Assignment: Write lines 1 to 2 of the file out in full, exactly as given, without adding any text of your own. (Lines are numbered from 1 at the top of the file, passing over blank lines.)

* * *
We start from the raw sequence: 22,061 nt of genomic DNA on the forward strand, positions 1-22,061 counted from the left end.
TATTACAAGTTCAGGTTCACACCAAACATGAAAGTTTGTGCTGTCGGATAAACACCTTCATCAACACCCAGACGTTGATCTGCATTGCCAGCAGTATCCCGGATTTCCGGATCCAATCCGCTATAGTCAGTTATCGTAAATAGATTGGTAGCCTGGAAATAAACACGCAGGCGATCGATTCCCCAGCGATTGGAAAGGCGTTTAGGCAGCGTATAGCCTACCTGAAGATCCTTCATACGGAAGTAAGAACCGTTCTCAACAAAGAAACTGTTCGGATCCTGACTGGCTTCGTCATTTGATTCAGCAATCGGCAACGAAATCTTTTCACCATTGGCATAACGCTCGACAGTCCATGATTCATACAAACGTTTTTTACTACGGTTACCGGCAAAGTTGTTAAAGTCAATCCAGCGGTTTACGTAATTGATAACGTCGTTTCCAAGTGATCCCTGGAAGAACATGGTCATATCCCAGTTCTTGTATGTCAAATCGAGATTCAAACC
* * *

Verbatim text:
We start from the raw sequence: 22,061 nt of genomic DNA on the forward strand, positions 1-22,061 counted from the left end.
TATTACAAGTTCAGGTTCACACCAAACATGAAAGTTTGTGCTGTCGGATAAACACCTTCATCAACACCCAGACGTTGATCTGCATTGCCAGCAGTATCCCGGATTTCCGGATCCAATCCGCTATAGTCAGTTATCGTAAATAGATTGGTAGCCTGGAAATAAACACGCAGGCGATCGATTCCCCAGCGATTGGAAAGGCGTTTAGGCAGCGTATAGCCTACCTGAAGATCCTTCATACGGAAGTAAGAACCGTTCTCAACAAAGAAACTGTTCGGATCCTGACTGGCTTCGTCATTTGATTCAGCAATCGGCAACGAAATCTTTTCACCATTGGCATAACGCTCGACAGTCCATGATTCATACAAACGTTTTTTACTACGGTTACCGGCAAAGTTGTTAAAGTCAATCCAGCGGTTTACGTAATTGATAACGTCGTTTCCAAGTGATCCCTGGAAGAACATGGTCATATCCCAGTTCTTGTATGTCAAATCGAGATTCAAACC